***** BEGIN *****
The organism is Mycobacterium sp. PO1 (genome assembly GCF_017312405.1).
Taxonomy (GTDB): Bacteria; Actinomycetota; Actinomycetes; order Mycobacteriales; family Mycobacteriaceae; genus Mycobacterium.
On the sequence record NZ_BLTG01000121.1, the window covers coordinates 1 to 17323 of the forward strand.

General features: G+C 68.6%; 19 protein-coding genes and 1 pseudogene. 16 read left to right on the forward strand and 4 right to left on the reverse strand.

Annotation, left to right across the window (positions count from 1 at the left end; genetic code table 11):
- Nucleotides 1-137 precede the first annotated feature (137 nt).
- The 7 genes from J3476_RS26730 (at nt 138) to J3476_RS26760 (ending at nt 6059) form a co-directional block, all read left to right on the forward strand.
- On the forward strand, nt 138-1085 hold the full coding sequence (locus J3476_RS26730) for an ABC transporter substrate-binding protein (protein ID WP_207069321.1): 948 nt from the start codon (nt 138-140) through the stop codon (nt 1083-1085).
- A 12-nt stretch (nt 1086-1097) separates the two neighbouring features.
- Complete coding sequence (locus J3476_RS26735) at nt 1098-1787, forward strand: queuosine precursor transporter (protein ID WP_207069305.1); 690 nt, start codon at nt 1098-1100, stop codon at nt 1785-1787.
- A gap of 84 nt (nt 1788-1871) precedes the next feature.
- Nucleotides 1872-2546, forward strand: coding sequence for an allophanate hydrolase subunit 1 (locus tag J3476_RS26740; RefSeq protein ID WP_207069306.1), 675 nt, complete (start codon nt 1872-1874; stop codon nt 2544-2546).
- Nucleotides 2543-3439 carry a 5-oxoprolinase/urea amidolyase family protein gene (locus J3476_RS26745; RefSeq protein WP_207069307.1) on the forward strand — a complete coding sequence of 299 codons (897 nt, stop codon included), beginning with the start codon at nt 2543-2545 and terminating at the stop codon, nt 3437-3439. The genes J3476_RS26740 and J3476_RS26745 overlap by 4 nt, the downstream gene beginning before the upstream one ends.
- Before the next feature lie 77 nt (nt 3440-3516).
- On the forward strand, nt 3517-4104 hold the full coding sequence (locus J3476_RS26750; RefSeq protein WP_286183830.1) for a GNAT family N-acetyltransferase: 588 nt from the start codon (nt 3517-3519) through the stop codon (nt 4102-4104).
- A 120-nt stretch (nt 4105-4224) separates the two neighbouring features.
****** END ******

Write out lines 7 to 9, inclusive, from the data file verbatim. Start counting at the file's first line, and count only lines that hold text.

- The 7 genes from J3476_RS26730 (at nt 138) to J3476_RS26760 (ending at nt 6059) form a co-directional block, all read left to right on the forward strand.
- On the forward strand, nt 138-1085 hold the full coding sequence (locus J3476_RS26730) for an ABC transporter substrate-binding protein (protein ID WP_207069321.1): 948 nt from the start codon (nt 138-140) through the stop codon (nt 1083-1085).
- A 12-nt stretch (nt 1086-1097) separates the two neighbouring features.